23 January 2014 11:07

There were no trade-offs between Nicosia and London as regards the signed agreement lifting restrictions in developing land owned by Cypriots within the British bases area, said President Anastasiades.
And fears that this area could turn into a new Gibraltar-style British colony are groundless, he added.
“This agreement has neither a winner nor a loser. It’s a win-win situation for both sides. There are no trade-offs, it is an agreement that lifts a decades-old thorn in relations between the Republic of Cyprus and (former colonial power) Britain,” he said in a televised conference.
“As for concerns over the “Gibraltarisation” of the bases area, these are groundless because the agreement, for the first time, succeeds in amending the well known paragraph referring to the bases administration…It is made clear that the British government will not itself set up civilian commercial or industrial enterprises. And its commitment not to settle that area is maintained and even strengthened,” he added.
Anastasiades also said that the agreement signed in London in mid-January fully protects the Republic’s interests.
And that for the first time in 53 years since the island’s independence a general guideline on development of non-military areas within the bases has been achieved.
The agreement benefits a total of 22 communities in Limassol, Larnaca and free Famagusta districts with land freed for development making up 78% of the total area of the bases.
That is about 200 out of a total of 255 square kilometres of land including private properties there.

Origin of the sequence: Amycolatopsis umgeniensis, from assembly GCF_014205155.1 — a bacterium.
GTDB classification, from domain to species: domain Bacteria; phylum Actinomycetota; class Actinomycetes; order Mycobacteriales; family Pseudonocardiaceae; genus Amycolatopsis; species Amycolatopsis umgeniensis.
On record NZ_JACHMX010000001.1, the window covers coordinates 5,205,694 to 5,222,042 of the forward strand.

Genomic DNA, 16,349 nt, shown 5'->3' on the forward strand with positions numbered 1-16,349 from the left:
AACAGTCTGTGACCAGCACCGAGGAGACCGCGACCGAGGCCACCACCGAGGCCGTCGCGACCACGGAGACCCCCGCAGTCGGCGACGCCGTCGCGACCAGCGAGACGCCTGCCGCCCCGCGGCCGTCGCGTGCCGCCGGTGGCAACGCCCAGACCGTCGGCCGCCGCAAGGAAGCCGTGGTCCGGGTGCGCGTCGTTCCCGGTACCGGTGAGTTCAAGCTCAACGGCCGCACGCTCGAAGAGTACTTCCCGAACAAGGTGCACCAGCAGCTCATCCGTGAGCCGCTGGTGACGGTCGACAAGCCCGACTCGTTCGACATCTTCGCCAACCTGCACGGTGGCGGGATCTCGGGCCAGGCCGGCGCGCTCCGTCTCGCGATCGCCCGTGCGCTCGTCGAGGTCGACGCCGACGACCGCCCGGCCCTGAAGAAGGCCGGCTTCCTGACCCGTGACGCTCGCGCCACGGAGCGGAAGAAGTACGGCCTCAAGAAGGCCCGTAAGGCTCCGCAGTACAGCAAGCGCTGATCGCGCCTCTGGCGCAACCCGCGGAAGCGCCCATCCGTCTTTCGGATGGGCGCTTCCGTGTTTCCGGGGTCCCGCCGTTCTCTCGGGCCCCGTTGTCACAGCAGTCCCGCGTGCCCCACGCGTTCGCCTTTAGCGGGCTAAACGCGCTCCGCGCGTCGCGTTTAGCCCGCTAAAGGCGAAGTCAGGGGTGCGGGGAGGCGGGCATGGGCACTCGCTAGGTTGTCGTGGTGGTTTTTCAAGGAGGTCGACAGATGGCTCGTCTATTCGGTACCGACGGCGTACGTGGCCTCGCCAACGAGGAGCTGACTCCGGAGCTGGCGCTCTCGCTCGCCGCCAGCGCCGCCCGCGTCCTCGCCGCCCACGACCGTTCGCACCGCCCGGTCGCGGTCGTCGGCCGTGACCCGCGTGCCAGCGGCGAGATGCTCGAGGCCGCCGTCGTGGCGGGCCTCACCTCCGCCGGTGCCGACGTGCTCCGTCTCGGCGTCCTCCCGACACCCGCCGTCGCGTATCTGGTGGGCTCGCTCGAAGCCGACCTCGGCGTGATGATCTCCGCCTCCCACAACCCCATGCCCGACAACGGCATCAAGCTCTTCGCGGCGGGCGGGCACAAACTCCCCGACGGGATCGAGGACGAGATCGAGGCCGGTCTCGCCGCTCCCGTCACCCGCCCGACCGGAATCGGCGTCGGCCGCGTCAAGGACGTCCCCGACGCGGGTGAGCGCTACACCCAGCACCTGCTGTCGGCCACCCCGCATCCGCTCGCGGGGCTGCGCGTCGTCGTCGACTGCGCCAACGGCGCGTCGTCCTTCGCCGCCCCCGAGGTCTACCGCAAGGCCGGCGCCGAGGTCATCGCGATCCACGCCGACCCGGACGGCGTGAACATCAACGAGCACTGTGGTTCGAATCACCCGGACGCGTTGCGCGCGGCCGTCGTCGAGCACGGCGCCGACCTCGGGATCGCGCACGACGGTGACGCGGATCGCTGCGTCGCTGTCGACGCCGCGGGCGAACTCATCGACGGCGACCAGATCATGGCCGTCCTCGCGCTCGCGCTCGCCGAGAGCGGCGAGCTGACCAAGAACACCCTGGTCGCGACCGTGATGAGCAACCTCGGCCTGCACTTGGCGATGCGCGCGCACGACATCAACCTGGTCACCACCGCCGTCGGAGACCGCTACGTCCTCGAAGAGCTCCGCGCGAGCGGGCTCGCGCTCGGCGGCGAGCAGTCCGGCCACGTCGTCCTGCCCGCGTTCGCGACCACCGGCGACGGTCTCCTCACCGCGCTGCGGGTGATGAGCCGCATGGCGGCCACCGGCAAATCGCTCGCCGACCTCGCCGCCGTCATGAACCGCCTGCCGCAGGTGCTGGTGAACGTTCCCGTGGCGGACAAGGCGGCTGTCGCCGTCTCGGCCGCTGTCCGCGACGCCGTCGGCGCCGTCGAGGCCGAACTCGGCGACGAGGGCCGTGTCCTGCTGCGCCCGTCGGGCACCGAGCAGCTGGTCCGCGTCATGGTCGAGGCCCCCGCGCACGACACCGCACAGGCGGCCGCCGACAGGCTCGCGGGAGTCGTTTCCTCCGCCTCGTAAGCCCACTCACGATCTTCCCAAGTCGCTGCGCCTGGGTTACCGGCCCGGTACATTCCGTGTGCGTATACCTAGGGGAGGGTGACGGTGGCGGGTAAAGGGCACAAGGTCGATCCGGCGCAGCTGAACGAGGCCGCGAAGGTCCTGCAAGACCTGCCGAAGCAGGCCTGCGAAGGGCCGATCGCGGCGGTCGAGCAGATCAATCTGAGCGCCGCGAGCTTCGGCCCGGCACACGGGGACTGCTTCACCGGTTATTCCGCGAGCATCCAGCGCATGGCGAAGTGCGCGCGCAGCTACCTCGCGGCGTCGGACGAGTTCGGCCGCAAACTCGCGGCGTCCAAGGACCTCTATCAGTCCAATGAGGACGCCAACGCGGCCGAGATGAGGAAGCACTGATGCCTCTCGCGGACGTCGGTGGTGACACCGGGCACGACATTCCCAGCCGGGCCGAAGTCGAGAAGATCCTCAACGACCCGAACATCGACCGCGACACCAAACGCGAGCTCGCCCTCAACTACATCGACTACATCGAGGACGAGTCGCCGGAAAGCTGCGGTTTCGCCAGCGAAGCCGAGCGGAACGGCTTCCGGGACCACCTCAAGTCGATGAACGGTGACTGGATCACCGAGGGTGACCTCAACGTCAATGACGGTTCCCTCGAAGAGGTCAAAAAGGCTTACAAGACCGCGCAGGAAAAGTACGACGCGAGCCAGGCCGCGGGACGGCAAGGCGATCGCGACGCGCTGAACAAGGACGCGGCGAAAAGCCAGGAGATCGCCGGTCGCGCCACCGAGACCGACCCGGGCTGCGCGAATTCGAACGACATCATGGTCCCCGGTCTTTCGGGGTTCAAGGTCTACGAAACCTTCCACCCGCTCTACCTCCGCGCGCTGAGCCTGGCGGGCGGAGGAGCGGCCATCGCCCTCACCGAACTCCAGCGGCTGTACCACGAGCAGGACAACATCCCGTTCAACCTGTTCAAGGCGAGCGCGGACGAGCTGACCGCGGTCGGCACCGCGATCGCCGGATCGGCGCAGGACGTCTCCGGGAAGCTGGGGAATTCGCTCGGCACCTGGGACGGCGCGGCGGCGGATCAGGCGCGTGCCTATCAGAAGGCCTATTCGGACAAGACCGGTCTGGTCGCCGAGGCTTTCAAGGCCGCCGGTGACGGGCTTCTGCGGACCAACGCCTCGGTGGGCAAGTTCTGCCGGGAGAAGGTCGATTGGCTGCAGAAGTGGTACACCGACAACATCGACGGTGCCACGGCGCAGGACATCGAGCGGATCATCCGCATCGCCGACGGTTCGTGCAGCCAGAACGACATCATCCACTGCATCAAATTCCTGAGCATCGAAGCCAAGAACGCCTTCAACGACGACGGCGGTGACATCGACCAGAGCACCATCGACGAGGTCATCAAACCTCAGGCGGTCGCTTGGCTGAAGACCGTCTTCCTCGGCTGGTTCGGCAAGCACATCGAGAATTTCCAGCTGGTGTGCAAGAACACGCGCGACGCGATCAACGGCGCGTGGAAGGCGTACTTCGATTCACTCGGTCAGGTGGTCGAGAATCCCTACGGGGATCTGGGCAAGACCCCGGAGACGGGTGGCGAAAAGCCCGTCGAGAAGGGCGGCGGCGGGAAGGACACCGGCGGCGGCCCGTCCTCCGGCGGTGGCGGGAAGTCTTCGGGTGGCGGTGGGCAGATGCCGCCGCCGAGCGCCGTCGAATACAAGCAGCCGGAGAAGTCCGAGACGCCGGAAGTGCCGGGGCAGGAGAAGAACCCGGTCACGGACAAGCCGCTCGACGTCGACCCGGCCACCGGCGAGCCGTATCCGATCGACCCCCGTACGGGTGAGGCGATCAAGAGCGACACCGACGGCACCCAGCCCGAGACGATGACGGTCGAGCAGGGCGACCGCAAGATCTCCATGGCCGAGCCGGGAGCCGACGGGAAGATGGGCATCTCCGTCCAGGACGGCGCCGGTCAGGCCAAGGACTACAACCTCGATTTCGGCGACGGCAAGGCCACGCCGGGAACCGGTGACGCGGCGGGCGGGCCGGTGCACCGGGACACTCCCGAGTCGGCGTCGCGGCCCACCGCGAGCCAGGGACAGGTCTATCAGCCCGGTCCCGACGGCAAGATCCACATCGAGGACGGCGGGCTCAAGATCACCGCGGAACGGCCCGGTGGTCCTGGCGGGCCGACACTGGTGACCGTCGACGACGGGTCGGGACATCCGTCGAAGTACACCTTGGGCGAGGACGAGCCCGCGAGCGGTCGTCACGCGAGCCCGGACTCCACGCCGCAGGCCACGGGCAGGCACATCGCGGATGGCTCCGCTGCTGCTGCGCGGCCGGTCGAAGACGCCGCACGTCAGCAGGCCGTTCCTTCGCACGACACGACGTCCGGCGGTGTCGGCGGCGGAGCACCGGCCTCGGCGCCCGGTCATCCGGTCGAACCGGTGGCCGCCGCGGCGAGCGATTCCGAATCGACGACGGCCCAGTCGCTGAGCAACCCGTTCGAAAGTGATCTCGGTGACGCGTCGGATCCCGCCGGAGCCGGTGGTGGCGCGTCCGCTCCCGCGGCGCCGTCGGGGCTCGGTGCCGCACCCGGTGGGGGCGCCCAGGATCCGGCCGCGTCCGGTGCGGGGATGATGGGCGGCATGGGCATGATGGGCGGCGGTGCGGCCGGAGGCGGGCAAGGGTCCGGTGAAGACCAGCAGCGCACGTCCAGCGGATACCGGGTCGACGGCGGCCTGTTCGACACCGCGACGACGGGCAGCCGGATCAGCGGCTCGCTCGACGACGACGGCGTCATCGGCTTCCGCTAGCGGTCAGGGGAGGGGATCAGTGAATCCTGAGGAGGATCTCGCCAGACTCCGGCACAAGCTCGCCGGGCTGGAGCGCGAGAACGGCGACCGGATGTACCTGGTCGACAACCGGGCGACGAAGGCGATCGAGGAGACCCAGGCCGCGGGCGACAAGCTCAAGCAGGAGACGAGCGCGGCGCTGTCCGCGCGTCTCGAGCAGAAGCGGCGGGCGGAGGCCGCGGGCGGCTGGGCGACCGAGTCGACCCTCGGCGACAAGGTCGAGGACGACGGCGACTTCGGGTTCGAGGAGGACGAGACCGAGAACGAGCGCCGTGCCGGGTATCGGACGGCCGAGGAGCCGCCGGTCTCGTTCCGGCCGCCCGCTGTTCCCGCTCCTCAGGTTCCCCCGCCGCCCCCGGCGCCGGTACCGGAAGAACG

The areas to benefit in Limassol are: Akrotiri, Kolossi, Erimi, Episkopi, Asomatos, Trahoni, Avdimou, Paramali, Sotira, regions in Ypsonas and a small one in Kato Polemidia municipality.
In Larnaca, the areas benefiting are Xylophagou, Xylotymbou, Ormidia and Pyla.
And in Famagusta, the areas are Dasaki Achna, Aheritou, Vrysoulles, Avgorou, Frenaros, and Strovilia area bordering the Dherynia crossing.
The President also said that the agreement benefits thousands of people and gives a new dimension in the bailed-out country’s economy recovery prospects.
A lot of work is behind this agreement, as negotiations began on October 2 last year and were concluded recently in Nicosia after 10 meetings.
There is a love-hate relationship between Cyprus and Britain – a guarantor power together with Greece and Turkey which still occupies one third of the divided island.
The agreement provides that authorities of Cyprus and the bases area will jointly define planning zones and relevant policies for the freed areas with the exception of land designated as military sites.
Asked about property there belonging to Turkish Cypriots, the President said the agreement does not differentiate between Greek Cypriot and Turkish Cypriot proprietors. And that whatever is enforced in the Republic applies to all affected proprietors.
These properties are also in the hands of the appointed Guardian of Turkish Cypriot properties in the free areas, anyway.
Insiders said Turkish Cypriots were a bit concerned over this agreement because they were kept in the dark.
And they had asked London to make the agreement public, something that was done yesterday.


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